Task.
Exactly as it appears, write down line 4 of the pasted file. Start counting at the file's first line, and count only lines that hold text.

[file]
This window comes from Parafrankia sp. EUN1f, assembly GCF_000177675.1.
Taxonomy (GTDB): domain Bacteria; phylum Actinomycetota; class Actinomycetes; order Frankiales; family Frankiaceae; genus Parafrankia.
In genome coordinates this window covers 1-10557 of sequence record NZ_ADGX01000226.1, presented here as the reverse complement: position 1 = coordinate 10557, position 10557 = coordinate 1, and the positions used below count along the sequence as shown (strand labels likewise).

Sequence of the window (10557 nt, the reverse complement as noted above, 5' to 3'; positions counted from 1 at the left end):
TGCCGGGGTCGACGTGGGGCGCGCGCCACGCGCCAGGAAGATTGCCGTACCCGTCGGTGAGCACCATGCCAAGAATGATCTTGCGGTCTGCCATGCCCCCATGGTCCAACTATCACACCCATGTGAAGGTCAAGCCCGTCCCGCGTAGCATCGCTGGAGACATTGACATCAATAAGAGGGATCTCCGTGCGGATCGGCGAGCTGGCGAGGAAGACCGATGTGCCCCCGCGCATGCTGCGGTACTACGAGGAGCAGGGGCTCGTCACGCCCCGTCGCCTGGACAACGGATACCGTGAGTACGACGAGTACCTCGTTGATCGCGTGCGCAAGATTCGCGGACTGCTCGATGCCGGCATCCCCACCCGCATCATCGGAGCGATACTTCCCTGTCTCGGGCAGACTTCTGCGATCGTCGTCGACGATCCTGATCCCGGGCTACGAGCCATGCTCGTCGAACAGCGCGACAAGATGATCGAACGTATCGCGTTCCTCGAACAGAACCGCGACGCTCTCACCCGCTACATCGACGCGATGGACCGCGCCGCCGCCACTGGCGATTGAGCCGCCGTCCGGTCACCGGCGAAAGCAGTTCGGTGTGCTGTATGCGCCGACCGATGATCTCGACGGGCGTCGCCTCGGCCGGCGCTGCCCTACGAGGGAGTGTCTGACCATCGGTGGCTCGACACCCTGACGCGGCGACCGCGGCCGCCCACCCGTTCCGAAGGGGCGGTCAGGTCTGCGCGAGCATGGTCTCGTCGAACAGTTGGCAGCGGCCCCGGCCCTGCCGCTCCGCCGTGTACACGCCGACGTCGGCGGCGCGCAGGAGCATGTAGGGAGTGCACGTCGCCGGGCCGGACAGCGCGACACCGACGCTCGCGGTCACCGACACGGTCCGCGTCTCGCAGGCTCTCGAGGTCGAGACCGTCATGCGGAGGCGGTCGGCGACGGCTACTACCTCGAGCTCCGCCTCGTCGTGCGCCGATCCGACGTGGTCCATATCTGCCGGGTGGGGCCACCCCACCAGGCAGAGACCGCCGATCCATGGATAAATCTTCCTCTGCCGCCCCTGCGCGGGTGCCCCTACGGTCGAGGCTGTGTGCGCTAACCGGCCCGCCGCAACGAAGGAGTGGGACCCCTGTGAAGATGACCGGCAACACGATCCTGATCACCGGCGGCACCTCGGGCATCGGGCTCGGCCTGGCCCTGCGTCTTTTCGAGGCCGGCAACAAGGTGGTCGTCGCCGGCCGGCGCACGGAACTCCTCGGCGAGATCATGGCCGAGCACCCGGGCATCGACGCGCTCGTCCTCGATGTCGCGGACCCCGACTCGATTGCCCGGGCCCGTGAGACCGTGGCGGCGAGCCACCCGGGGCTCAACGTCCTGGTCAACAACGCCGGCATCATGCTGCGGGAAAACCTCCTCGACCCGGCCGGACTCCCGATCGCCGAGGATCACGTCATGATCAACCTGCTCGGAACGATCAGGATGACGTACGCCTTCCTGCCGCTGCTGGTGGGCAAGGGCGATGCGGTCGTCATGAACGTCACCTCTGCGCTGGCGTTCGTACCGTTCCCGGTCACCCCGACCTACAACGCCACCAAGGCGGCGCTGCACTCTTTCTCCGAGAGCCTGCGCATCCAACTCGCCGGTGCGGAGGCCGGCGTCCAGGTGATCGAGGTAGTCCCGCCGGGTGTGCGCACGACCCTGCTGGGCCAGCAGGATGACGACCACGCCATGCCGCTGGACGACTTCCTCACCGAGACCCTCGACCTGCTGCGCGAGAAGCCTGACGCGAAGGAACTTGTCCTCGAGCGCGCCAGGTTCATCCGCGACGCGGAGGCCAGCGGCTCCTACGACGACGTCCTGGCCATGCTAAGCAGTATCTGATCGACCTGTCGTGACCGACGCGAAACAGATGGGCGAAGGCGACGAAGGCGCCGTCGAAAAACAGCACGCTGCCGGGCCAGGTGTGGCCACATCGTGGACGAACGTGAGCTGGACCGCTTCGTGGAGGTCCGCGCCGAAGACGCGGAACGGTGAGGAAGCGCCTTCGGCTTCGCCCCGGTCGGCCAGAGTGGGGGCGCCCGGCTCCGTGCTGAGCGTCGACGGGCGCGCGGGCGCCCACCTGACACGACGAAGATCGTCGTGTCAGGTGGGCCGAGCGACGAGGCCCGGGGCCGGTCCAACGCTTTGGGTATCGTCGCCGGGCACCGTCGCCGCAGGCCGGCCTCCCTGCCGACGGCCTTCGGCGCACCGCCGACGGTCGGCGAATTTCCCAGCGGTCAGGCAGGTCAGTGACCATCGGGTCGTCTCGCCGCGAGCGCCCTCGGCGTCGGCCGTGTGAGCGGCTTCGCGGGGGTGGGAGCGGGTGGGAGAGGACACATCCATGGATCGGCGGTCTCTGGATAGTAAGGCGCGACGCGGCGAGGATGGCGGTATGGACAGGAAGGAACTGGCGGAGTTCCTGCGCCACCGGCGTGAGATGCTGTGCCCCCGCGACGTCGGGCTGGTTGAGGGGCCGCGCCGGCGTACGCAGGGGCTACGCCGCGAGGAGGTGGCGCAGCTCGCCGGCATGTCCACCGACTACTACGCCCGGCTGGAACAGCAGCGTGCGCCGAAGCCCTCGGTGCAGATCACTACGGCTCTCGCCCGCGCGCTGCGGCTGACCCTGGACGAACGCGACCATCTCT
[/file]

Sequence of the window (10557 nt, the reverse complement as noted above, 5' to 3'; positions counted from 1 at the left end):